Dear Business People,
First, I always swore that I would never write another open letter after I wrote an open letter to people who write open letters, asking them to please stop writing open letters.
But, circumstances have changed, and here I am typing up an open letter, and I’m writing it to “business people”– I fully realize that none of you identify as a “business person”, but for lack of a better term, that’s what I’m calling you. This category includes folks who work at ‘the’ bank, or those who work in insurance, or some other financial institution. You might also be a business person if you (unironically) wear a tie, or carry a brief case. You probably have two sets of socks (business and tube, or business and active, or business and whatever). Capital (money or property) is most likely your main concern at work.
I am writing this letter in an attempt to persuade you to consider hiring those with advanced Liberal Arts degrees—those of us holding Masters Degrees and PhDs. Please consider this post a blanket letter or recommendation that I am writing on behalf of Liberal Arts graduate students, and the growing number of academic expats, who are leaving education because there are virtually no jobs, and working at the jobs that do exist serve to ensure that you are securely below the poverty line (and I mean all of them- the LICO, the LIM, the MBM, you name it, most of us are gazing up at it).
Many of us would like to join your ranks. We want desperately to work with and for you. And you couldn’t have a better pool of applicants. Here’s why:
We are smart. In order to enter an MA program in Ontario, a student has to hold at least an A, but in many cases an A+ average throughout their undergraduate programs. High grades like these should not just suggest that graduate students are smart; they are also very hardworking, and eager to please authority figures. Consider the hours of preparation that they pour into test prep and assignments; A’s and A+’s aren’t just the product of being brainy (I know plenty of smarty-pants with B, C, and D averages). These folks are motivated to succeed, and sure, success doesn’t necessarily mean money for them, but that’s great for you! It means that we are cheap.
It’s not just that graduate students and academic expats devalue the monetary value of their skills (that’s just a bonus!), they actually have skills that you, people of the business world, can really use, and attributes that you should be excited to capitalize on!
Here’s a few to consider:
We have what, in the parlance of your community are called “deck skills”… for the record, we call them “power point presentations” or “slides”. Graduate school, and teaching in particular is one big power point presentation, whether we are presenting to our peers or our students, we are delivering jazzy, sophisticated, and informative “decks”.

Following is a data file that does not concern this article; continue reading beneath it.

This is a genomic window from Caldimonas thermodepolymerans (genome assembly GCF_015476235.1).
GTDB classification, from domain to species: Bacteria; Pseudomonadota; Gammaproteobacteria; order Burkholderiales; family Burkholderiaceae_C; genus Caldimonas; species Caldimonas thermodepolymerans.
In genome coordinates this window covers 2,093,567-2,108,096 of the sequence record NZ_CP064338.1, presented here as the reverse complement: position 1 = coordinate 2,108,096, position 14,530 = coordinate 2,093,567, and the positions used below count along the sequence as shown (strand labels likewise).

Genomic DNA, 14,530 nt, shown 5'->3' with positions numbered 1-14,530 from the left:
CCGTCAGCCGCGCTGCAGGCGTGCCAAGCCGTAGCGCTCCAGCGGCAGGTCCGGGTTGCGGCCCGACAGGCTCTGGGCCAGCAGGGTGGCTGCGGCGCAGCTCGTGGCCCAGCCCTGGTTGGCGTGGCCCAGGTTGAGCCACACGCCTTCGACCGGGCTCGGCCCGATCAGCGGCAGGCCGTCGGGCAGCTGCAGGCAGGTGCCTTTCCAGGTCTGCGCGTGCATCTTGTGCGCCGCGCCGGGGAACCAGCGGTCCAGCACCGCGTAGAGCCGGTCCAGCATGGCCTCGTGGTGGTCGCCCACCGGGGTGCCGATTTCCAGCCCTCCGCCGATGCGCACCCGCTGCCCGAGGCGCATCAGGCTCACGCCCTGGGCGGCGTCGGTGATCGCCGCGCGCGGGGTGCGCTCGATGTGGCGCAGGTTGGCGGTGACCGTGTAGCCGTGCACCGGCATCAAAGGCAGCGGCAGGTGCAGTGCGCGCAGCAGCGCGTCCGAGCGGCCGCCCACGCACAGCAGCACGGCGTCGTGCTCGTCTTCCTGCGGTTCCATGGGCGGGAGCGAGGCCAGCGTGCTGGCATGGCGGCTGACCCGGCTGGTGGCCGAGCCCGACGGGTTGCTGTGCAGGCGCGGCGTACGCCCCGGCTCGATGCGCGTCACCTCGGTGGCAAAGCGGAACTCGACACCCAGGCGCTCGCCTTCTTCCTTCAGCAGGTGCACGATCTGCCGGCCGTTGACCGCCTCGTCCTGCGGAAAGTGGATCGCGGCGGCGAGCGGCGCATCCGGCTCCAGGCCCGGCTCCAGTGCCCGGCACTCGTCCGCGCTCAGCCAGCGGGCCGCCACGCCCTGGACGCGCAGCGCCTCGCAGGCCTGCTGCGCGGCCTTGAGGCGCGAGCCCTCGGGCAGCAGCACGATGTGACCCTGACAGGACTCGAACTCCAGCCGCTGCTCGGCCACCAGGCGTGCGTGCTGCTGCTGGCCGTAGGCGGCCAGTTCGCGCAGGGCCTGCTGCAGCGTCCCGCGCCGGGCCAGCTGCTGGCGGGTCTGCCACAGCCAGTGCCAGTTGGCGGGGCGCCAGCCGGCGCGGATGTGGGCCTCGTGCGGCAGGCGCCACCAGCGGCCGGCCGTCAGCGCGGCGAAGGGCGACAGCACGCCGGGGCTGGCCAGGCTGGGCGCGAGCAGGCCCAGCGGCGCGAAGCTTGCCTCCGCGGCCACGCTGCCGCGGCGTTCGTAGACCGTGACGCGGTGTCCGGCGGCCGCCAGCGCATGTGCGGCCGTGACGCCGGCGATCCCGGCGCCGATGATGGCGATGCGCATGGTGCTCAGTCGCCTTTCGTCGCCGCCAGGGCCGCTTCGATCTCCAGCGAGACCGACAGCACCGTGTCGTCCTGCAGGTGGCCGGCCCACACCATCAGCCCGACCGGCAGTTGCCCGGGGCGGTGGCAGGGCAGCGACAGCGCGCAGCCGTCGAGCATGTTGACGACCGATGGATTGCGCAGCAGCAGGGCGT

We are malleable, having no previous indoctrination to another corporation’s culture. We are brainy blank slates, primed to be efficiently socialized into your corporate culture. And that radical leftist social justice equality baloney that we were once so passionate about, if we still carry any faith in it, we are pretty good at burying it… except for maybe when we are imbibing in libations (so you can imagine our entertaining and lively contributions to the office holiday party!).
Liberal Arts graduate students will work for next to nothing. This is especially true for anyone who has spent any time working as a part-time professor. I think that you will be surprised at our definition of a “well-paying job”, and pleasantly so! Some of us even work for less than $200 a week teaching college!
Simultaneously, we are both excellent worker bees, and queen bees. We are used to excessively long working hours with little encouragement, respect, or feedback, but at the same time, we have plenty of leadership skills, leading tutorials and directing courses (which can be populated by up to a few hundred undergraduates or college students).
We are excellent performers, comfortable with public speaking. We have plenty of experience addressing diverse audiences like colleagues and students.
We are critical thinkers, which means that we are great at uncovering holes in arguments and seeing limits to perspectives. I imagine that such skills would be very valuable, particularly in competitive business environments.
We are “big-picture thinkers”, capable of “seeing the forest without losing sight of the trees”.
Most of us are research and analysis ninjas, adept at distilling complex situations into meaningful components, factors, and themes.
We have been trained to be open-minded, and literally designed to see the world from different (and sometimes conflicting) perspectives.
So, please don’t be dissuaded from inviting us to be on your team. Our skill set is valuable to you, despite what you’ve heard about the low “ROI” of liberal arts degrees. Sure, MBAs are great (I guess), but I think that you’ll find our particular brand of imposter syndrome, insecurity and eagerness to be very refreshing and quite lucrative. After being rejected by our beloved academic communities, we are eager to please you, and grateful for the work.
A woman who would like a job now, please.